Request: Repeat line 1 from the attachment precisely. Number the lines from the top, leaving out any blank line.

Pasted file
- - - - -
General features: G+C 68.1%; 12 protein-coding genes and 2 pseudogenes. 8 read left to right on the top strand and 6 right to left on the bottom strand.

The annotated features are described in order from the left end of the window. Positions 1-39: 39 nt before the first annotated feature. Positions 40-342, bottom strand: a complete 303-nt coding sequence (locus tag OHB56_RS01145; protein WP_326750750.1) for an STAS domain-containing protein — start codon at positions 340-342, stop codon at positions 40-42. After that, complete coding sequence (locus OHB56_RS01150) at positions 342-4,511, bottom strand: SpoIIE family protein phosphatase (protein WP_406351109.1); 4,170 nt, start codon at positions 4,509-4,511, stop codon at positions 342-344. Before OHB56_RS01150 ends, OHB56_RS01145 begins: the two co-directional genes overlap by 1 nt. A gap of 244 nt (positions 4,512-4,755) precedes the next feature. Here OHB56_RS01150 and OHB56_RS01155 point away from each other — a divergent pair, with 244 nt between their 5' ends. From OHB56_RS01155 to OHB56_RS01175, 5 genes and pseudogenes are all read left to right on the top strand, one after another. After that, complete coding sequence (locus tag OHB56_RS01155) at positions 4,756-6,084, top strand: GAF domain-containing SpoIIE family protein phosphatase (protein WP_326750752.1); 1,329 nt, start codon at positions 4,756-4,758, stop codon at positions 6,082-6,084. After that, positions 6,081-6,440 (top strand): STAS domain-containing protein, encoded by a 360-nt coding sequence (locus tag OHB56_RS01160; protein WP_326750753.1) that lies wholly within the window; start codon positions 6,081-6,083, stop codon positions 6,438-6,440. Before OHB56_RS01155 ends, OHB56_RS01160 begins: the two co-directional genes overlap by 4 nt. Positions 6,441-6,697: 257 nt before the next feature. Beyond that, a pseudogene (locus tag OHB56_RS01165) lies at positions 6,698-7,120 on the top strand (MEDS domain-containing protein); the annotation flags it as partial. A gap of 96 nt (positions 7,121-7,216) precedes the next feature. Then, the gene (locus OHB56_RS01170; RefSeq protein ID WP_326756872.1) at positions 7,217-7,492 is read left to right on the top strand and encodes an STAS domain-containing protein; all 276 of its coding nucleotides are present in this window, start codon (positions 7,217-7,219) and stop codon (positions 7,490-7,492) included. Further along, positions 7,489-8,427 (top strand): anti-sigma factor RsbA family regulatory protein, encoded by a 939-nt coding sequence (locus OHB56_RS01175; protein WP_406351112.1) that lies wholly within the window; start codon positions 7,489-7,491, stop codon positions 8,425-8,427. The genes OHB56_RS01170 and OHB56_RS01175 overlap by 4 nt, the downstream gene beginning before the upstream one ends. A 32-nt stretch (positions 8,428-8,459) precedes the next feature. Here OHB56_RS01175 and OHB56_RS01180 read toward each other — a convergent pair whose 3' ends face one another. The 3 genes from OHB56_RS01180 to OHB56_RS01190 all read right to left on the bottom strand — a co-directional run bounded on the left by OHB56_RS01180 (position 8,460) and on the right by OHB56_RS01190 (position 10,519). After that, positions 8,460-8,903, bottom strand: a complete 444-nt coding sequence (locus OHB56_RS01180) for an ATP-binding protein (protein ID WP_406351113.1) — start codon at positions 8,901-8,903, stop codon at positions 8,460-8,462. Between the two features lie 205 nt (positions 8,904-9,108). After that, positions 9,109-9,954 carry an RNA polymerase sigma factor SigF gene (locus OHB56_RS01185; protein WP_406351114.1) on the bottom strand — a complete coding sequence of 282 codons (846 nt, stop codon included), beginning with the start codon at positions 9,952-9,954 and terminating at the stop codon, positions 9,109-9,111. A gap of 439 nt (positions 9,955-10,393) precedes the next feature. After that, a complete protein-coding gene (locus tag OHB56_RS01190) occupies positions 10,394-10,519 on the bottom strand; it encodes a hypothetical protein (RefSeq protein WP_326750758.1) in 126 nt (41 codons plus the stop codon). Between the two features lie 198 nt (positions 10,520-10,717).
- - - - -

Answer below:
General features: G+C 68.1%; 12 protein-coding genes and 2 pseudogenes. 8 read left to right on the top strand and 6 right to left on the bottom strand.